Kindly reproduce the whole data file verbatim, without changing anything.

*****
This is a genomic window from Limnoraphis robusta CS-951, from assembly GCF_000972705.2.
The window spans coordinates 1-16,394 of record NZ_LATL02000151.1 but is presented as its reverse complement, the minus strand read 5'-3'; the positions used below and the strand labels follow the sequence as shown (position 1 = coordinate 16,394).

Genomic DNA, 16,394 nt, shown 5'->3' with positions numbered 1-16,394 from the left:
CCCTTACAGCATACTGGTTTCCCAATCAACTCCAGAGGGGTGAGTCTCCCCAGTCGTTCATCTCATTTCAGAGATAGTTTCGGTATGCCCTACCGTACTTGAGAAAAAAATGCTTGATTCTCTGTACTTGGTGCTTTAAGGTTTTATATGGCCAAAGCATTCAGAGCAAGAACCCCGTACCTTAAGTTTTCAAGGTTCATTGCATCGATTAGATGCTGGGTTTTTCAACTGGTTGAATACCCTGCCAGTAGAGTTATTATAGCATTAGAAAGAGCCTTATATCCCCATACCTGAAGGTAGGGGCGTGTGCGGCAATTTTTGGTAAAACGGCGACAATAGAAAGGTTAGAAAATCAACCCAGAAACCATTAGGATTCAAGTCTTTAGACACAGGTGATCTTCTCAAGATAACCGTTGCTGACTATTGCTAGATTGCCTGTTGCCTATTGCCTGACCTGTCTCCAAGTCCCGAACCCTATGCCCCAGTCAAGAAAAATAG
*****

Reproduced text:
This is a genomic window from Limnoraphis robusta CS-951, from assembly GCF_000972705.2.
The window spans coordinates 1-16,394 of record NZ_LATL02000151.1 but is presented as its reverse complement, the minus strand read 5'-3'; the positions used below and the strand labels follow the sequence as shown (position 1 = coordinate 16,394).

Genomic DNA, 16,394 nt, shown 5'->3' with positions numbered 1-16,394 from the left:
CCCTTACAGCATACTGGTTTCCCAATCAACTCCAGAGGGGTGAGTCTCCCCAGTCGTTCATCTCATTTCAGAGATAGTTTCGGTATGCCCTACCGTACTTGAGAAAAAAATGCTTGATTCTCTGTACTTGGTGCTTTAAGGTTTTATATGGCCAAAGCATTCAGAGCAAGAACCCCGTACCTTAAGTTTTCAAGGTTCATTGCATCGATTAGATGCTGGGTTTTTCAACTGGTTGAATACCCTGCCAGTAGAGTTATTATAGCATTAGAAAGAGCCTTATATCCCCATACCTGAAGGTAGGGGCGTGTGCGGCAATTTTTGGTAAAACGGCGACAATAGAAAGGTTAGAAAATCAACCCAGAAACCATTAGGATTCAAGTCTTTAGACACAGGTGATCTTCTCAAGATAACCGTTGCTGACTATTGCTAGATTGCCTGTTGCCTATTGCCTGACCTGTCTCCAAGTCCCGAACCCTATGCCCCAGTCAAGAAAAATAG